2. Vajrayana Mahamudra, based on the commentary Clear Light of Bliss
  3. The Bodhisattva’s Moral Discipline, based on the commentary The Bodhisattva Vow
  4. Offering to the Spiritual Guide, based on the commentaries Great Treasury of Merit and Mahamudra Tantra
  5. Vajrayogini Tantra, based on the commentary The New Guide to Dakini Land
  6. Grounds and Paths of Secret Mantra, based on the commentary Tantric Grounds and Paths
  7. The Practice of Heruka Body Mandala, based on the commentary Essence of Vajrayana

For more information on the Study Programs: Study Programs – Kadampa Buddhism

More extracts from a talk by Ven Geshe Kelsang called “A Wishfulfilling Dharma Jewel”

At present in our Centers we have a Foundation Program and a Teacher Training Program. This is not a new tradition. In the past there have been other programs specially designed for Dharma students according to their particular circumstances.

All these programs involved studying a certain number of texts, memorizing material, passing examinations, and being awarded a degree or certificate. For example, the ancient Kadampa Geshes had a program in which they studied six texts. Later Je Tsongkhapa introduced a program based on ten texts, and later still Tibetan Monasteries such as Ganden, Sera, and Drepung introduced a program based on five texts …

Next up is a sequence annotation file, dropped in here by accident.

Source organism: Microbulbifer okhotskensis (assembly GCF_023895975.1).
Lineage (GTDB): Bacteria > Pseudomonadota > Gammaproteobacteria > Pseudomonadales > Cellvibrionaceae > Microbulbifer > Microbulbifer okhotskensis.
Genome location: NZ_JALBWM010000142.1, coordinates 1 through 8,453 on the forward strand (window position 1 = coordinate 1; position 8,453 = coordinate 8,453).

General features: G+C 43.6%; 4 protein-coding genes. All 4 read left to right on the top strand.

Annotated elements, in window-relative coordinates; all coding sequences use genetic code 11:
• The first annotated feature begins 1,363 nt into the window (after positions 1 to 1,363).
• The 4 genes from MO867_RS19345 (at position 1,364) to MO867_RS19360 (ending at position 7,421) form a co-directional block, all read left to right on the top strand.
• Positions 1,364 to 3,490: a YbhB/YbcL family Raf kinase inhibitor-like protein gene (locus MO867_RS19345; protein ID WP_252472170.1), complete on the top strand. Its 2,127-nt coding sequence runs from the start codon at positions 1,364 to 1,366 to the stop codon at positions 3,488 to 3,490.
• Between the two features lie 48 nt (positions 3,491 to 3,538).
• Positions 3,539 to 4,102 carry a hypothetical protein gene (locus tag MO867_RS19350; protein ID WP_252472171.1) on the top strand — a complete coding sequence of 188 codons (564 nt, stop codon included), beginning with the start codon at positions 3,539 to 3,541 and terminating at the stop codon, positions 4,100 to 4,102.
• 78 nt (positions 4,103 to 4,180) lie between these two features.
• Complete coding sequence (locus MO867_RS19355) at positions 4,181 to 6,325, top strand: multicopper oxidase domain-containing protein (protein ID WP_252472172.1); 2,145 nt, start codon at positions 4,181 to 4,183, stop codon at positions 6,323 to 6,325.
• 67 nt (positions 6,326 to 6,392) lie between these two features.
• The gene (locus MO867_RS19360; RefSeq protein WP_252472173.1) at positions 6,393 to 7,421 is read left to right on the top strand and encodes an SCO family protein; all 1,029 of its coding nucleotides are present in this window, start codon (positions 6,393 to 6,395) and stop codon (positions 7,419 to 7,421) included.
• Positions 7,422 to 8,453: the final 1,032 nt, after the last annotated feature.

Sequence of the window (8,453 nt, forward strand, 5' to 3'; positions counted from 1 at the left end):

Inspired by my own experience, I developed a strong wish to introduce a similar program for western Dharma students so that they could reap the same results. However, I understand very clearly that the program designed for Tibetan Geshes is not suitable for westerners. For one thing, most western Dharma students are lay people …

Our present understanding and experience of Dharma is quite superficial. We are like someone who has entered a huge food store and seen many things but sampled only a few. We may have received many different teachings from many different Teachers, but we have taken in very little, just a few morsels. Therefore our actual experience remains superficial. There is a gap between us and the Dharma. It feels as if Dharma is there and we are here. Our mind is not mixed with Dharma and so we cannot apply it in our daily lives.